There’s even more we can ask about ↑, because there are a lot of comparisons we don’t know. For instance, how does ↑ compare to *2? We must see who wins ↑-*2={0|*}+{0,*|0,*}. If Right goes first, they can move to ↑>0 or ↑+*‖0 or *+*2‖0, so they’ve lost. If Left goes first, they can move to ↑ and win. Thus, ↑>*2 (similarly for *3, etc.), even though ↑‖*. Another thing we could ask is “how does ↑+↑>↑ compare to *? In ↑+↑-*, Left could move to ↑+↑ and win. If Right goes first, they either move to ↑+↑>0 or to ↑+*+*=↑>0 and lose. Thus, ↑+↑>*. The convention is to write ⇑ (read “double-up”) for ↑+↑, but that notation doesn’t work well past quadruple-up, so we also write 2.↑=⇑, 3.↑=⇑+↑, etc. Incidentally, n.↑<x for any integer n and positive Number x by an inductive argument (for once, it’s traditional induction).

The Conway “Line”

We now know a number of things about some Conway positions, and they’re not all Numbers so perhaps we shouldn’t speak of the Number line. However, we can still imagine filling in gaps in our knowledge. For instance, suppose 0<y<↑ for some Conway position y (it can’t be a Number). Then y<↑‖* implies y⊳ı* by fact 3. from the previous post. But y<* is impossible since it would imply 0<y<*, contradicting 0‖*. Thus, as we might hope, y‖* for any y between 0 and ↑ (not that we’ve encountered any such positions yet).

Putting many of the inequalities collected so far to use, we obtain the following picture of the Number line plus other positions. Here ☆ represents *n for any n>1, positions are above/below ones they’re confused with, and question marks represent unknown relationships (e.g. we don’t know if there are positions greater than ↑ that * is confused with):

…-1 -1/2 -1/ω ⇓ ↓ 0 ↑ ⇑ 1/ω 1/2 1…

With this sort of picture in hand, you should be able to answer any question of the form “Who would win this particular given sum of Numbers, arrows, and stars?”. Incidentally, the argument we used above to justify the * line of this picture generalizes to show that any position has a connected “cloud” of positions it’s confused with, in some sense (if it’s confused with both a and b with a<b then it’s confused with anything in between). Also, in some contexts, the number line may be flipped so as to have the L-positions on the left.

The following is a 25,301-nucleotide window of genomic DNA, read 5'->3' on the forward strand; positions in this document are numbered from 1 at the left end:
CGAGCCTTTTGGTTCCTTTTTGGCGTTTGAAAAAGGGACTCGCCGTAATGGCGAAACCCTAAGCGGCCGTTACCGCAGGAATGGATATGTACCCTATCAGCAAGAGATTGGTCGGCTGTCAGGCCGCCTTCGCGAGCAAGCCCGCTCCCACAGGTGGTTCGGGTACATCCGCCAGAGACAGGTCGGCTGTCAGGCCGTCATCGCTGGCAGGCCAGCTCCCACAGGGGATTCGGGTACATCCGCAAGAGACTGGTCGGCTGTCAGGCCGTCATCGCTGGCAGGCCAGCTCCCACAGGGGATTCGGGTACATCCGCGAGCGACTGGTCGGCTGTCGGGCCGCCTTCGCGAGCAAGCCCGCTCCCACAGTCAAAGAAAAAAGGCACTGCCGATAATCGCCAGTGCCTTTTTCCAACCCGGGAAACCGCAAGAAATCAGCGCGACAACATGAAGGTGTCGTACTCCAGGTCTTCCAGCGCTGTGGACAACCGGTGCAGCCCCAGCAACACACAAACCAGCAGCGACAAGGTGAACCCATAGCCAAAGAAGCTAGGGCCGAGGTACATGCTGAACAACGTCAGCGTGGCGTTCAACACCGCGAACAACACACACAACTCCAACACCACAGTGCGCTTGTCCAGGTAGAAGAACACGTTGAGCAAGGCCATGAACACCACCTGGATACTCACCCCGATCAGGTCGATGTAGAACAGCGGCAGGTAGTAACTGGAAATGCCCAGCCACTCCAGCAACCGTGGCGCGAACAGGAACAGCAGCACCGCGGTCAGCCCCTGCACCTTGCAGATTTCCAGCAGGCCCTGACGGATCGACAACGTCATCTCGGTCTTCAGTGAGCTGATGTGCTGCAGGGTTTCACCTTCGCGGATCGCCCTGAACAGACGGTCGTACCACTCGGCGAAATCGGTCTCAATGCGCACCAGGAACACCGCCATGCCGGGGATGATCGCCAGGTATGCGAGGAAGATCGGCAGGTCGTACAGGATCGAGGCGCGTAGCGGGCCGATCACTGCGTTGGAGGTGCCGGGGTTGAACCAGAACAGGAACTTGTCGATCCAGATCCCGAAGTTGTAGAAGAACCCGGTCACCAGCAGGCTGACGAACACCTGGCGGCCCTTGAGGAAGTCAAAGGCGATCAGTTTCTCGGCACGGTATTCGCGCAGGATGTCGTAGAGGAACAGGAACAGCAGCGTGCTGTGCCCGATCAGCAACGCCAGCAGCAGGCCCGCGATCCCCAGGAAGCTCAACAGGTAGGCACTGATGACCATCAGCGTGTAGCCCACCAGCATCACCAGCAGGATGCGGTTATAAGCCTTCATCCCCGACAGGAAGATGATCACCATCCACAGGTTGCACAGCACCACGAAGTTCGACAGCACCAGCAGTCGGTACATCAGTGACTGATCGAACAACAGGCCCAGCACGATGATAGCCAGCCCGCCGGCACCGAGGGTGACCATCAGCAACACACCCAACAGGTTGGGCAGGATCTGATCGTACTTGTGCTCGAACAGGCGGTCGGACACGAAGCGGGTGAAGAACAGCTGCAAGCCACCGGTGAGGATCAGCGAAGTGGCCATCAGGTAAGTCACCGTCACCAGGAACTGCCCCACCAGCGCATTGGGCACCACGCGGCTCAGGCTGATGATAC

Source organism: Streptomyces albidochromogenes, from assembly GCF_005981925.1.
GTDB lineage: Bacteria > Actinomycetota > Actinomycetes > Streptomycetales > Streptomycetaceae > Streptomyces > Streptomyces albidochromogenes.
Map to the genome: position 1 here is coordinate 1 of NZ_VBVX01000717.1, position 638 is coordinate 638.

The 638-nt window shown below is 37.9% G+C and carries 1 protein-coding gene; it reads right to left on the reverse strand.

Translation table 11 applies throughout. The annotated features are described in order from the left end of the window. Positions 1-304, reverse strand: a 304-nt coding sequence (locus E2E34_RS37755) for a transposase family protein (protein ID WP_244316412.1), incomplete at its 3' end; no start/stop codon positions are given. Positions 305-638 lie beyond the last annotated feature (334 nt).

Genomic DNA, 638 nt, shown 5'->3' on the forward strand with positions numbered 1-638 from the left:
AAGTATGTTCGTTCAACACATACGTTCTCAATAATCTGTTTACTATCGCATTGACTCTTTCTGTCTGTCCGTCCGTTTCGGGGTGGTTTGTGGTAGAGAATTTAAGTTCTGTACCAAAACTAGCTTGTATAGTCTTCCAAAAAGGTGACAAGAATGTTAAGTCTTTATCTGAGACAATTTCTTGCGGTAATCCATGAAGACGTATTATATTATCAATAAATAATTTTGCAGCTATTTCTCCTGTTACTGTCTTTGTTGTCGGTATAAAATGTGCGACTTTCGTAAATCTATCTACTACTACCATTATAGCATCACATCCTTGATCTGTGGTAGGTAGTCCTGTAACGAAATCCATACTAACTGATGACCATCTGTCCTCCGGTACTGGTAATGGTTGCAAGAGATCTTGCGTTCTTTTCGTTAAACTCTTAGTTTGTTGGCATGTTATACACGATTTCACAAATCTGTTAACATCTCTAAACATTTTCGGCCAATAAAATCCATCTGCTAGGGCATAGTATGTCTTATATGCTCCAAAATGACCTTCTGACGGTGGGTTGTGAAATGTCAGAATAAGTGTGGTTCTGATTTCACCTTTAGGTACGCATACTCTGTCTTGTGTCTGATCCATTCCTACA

Positions with ↑ and ↓ as options

We learned about new positions ↑ and ↓, and we can add them to each other or to stars or Numbers just fine. But the game of Toads and Frogs can even show us positions where arrows are options. Consider TT□FF. Left’s only move is to T□TFF=↑, and by symmetry, Right’s only move is to -↑=↓, so this is {↑|↓}. Certainly this is an N-position, since Left would get to make it positive and Right would get to make it negative, but where does it fit on our Conway “line”?

Well, first we can try and put it in canonical form, to make it simpler to deal with. Obviously neither option is dominated, but what about reversible? If Left moves to ↑={0|*} then Right’s move is to *; is this at least as good for Right than {↑|↓}? We need to check if *-{↑|↓}≤0. For that to be false, Left would have to have a winning move right now. If Left moves in *, then Left leaves -{↑|↓}={↑|↓}, an N-position, for Right to win with. If Left moves to *-↑, this is ↓+* which is an N-position by our Conway “line” picture. Thus, * really is at least as good for Right as the original game, and Left’s move ↑ reverses through * to 0: {↑|↓}={0|↓}. But in our check of reversing, we learned more: by symmetry, since the winning moves for Right were N-positions, Right wouldn’t have a winning move from *-{↑|↓} either, so in fact we have {↑|↓}={0|↓}={↑|0}={0|0}=*.

Another basic position with arrow options we may wonder about is {↑|↑} (note that {↓|↓}=-{↑|↑}). Right off the bat we can say that this is an L-position, because the only moves are to ↑>0. We can also say that, by II.6.1, ↑⊳ı{↑|↑}⊳ı↑, so it must be that {↑|↑}‖↑. Being a positive position confused with ↑, maybe {↑|↑} is ↑+*2, or maybe it’s a totally new position.

To help us find out, we first put {↑|↑} in canonical form. Since {↑|↑}>0, it’s worse for Right than *, a right option of the left option ↑. Therefore, ↑ reverses to 0, and we have {↑|↑}={0|↑}. The right option ↑ doesn’t reverse because 0 (the left option of ↑) isn’t an improvement for Left over {0|↑}. Thus, we have the canonical form. Exercise: Compare {0|↑} to various positions of the form n.↑+*m to find its value (it is equal to one such position).

If you want to cheat, that exercise is actually part of the text of Winning Ways, as well as a chart (which only takes time to derive) of canonical forms for all positions of the form n.↑+*m.